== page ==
-Try to stop translating from English in your head. This will take time, but if you consciously try not to do it the Italian will come more fluently.
-Speak to yourself out loud in Italian. You may feel a bit mad, but it definitely helps.
-Chat, chat, chat. This is why our group courses are so good – resist the temptation to fall back into English and take every opportunity to speak Italian to your fellow Flavours language students. Once back at home, try and find someone you can speak to in Italian. Head to a nearby Italian restaurant and chat to the waiters if you’re struggling!
-Read aloud and repeat recorded phrases, concentrating on pronunciation. Try and read an article or short piece of writing fluently, even if you don’t understand it all. Then check anything you don’t understand and read it aloud again. Repeat a few times.
-Record yourself speaking and listen back to try and see what your own strengths and weaknesses are. Smart phones are great for this.
-Find an Italian song and sing along, concentrating on getting the pronunciation right. If you’re tone-deaf, tell anyone in your household to invest in earplugs, or choose an Italian poem instead!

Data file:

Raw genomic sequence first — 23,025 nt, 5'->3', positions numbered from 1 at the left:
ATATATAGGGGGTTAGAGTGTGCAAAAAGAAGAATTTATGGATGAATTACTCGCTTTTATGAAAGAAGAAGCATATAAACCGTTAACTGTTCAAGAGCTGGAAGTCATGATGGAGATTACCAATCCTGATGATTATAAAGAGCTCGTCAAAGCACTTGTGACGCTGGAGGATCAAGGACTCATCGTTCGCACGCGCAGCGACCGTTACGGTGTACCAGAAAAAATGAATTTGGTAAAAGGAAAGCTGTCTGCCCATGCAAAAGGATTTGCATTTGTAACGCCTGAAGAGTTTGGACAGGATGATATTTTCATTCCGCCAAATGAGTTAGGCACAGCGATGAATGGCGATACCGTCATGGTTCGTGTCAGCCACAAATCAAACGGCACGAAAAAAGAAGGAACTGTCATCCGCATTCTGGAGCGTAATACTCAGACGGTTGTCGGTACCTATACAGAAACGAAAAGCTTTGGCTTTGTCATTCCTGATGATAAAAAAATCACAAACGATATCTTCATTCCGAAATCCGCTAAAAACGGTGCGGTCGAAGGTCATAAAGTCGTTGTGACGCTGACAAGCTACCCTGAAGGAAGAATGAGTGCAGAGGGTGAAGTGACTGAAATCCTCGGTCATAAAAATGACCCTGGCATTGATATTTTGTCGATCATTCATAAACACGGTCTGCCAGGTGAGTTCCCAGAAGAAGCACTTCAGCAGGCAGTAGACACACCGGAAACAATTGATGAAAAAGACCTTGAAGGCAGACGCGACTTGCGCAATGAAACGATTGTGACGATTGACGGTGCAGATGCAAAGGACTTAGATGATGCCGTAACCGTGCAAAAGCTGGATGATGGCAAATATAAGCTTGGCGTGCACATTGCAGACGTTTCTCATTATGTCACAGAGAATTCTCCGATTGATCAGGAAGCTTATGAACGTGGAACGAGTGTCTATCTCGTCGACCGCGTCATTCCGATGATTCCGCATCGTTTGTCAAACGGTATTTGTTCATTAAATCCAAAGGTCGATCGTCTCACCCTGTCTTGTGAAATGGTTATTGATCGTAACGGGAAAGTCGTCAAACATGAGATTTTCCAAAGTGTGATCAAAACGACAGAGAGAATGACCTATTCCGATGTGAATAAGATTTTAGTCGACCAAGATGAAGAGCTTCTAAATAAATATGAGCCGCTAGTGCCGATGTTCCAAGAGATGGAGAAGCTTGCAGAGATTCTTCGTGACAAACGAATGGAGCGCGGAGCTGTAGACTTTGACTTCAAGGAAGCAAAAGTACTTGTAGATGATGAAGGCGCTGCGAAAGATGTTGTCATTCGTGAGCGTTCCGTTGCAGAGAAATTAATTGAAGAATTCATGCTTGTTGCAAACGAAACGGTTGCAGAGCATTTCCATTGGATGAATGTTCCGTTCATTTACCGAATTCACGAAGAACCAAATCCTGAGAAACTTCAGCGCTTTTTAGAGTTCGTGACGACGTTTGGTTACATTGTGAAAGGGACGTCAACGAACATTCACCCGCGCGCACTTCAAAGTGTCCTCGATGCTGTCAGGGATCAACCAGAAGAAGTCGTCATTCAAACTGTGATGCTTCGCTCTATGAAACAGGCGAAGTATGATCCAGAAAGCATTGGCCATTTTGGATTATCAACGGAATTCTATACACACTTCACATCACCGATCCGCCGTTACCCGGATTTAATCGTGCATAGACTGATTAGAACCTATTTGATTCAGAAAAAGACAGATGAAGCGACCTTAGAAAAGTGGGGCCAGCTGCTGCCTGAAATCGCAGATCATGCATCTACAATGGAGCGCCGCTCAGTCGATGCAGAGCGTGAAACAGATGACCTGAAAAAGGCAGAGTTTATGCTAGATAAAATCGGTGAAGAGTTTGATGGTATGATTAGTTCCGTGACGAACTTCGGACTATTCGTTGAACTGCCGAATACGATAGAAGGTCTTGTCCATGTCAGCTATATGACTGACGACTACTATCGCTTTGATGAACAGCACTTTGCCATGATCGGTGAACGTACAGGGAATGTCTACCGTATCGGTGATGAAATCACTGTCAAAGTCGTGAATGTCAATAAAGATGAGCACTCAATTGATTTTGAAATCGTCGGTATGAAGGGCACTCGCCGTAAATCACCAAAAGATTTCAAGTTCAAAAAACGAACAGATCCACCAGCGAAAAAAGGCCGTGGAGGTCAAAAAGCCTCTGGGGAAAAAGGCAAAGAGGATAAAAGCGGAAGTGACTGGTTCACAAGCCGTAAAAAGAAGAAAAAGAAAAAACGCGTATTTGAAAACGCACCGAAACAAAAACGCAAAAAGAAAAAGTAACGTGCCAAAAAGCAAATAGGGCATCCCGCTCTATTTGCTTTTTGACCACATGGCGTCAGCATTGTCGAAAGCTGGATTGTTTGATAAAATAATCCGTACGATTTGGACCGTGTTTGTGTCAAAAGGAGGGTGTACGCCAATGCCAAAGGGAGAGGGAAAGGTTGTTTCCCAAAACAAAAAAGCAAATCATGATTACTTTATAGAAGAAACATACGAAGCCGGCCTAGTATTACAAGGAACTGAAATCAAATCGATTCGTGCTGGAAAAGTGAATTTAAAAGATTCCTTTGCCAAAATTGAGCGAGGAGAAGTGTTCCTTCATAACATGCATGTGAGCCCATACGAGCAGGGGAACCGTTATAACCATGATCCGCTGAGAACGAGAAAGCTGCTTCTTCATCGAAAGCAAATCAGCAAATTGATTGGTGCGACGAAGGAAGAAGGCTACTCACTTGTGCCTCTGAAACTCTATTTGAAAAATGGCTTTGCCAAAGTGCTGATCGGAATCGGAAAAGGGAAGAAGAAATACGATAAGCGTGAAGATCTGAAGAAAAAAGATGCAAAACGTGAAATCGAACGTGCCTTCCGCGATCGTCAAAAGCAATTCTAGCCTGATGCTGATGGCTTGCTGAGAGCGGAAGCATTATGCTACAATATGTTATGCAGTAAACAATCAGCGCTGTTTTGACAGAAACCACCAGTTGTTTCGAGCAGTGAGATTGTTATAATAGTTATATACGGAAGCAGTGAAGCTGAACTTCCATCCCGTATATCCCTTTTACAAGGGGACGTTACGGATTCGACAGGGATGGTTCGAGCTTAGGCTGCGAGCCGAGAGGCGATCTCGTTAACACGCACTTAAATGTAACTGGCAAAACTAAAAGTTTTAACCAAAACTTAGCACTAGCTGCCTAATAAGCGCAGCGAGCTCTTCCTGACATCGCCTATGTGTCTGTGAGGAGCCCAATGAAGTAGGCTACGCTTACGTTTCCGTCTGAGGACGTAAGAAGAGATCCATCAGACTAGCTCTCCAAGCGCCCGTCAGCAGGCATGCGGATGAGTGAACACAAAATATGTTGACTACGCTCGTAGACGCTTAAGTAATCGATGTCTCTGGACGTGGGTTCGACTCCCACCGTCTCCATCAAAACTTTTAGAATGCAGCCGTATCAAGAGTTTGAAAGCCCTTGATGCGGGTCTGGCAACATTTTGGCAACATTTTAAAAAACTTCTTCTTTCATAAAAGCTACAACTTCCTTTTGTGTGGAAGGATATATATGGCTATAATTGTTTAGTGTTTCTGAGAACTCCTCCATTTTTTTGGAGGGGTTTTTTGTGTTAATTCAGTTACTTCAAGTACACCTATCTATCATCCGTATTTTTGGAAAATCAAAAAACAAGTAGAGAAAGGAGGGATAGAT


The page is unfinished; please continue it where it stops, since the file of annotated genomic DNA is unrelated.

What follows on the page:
Ways to practise listening to Italian:
-Watch a familiar film or TV show dubbed into Italian, really trying to listen to where each word stops and starts. And watch it more than once – picking a film or series you like helps here. Try and make your listening active, rather than just letting the language wash over you.
-Listen to audio books in Italian, while reading along on the page. Again, choose something you like. Boredom doesn’t help you learn.
-Look up YouTube videos in Italian, and listen carefully, trying to gauge the context by what’s going on.
Ways to practise reading Italian:
-On our courses, there’s plenty of opportunity to practise reading Italian, as we head out into the beautiful surrounds of either Amalfi or Tuscany, where Flavours Italian language holidays are set. Simply reading menus, signs, or leaflets with your teacher at hand to translate, can really help.